The American college life isn't coming back anytime soon. Nearly one year into the COVID-19 pandemic, universities continue to impose drastic restrictions on students, even as vaccines are now available and the virus poses a minimal threat to young people. Some schools don't allow students to have guests in dorm rooms, others have forced quarantine areas for students who test positive or are exposed to the virus. UC Berkeley has even banned outdoor exercise.
Beyond the restrictions themselves are the enforcement mechanisms. Some schools have installed security cameras to catch rules violators, aforementioned UC Berkeley has officers on patrol to watch for rulebreakers, and many schools are encouraging students to tattle or snitch on fellow students who violate the COVID rules.
With all of this going on, it's not surprising that fewer high schoolers are applying for college this year. Some college students are even writing columns to express their frustration. College prep expert Jean Burk has seen a lot of this since the pandemic began. "Many kids are not only being restricted to their dorms, but in some cases they're even being quarantined and doing online classes in their dorms, so why are they even there," she tells KTRH. "
As a result, college---once thought of as a bastion of freedom, independence and social life---has now become a rigid, solitude, totalitarian fortress of rules and enforcement. "With this code of conduct of masking, mandatory testing, distancing and all that...people are going to say forget that," says Burk. "Either they're not going to go at all, or they're just going to break the rules."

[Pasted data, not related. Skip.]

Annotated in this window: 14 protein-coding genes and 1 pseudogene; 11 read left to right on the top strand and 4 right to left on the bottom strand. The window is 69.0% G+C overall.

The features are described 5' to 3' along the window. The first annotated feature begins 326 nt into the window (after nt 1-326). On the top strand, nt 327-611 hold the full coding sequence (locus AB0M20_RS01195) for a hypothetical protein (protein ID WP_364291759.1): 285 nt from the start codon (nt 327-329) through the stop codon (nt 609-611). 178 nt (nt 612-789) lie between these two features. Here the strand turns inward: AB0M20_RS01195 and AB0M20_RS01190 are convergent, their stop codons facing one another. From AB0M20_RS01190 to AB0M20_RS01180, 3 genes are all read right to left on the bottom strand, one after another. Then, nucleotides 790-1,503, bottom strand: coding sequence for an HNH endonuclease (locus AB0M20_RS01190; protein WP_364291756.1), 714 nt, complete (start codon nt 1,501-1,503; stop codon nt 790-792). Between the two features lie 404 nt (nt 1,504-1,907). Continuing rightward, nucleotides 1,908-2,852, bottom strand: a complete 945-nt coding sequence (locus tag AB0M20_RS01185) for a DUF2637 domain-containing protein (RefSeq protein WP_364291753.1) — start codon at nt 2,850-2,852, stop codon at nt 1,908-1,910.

The effects of this will be felt by the schools themselves with lower enrollment, but also by society with fewer well-rounded, college-prepared people ready to enter the workforce. "Half of college students say this (pandemic) is affecting their ability to even complete a degree, so now we're going to see a huge amount of dropouts," says Burk.
"You've got some kids trying to speed up their graduation, trying to add more classes so they can just get out of there, and then other ones who are taking less classes, which means they're going to take a lot longer to graduate and take on more debt," she continues. "So either way, not the college that they signed up for."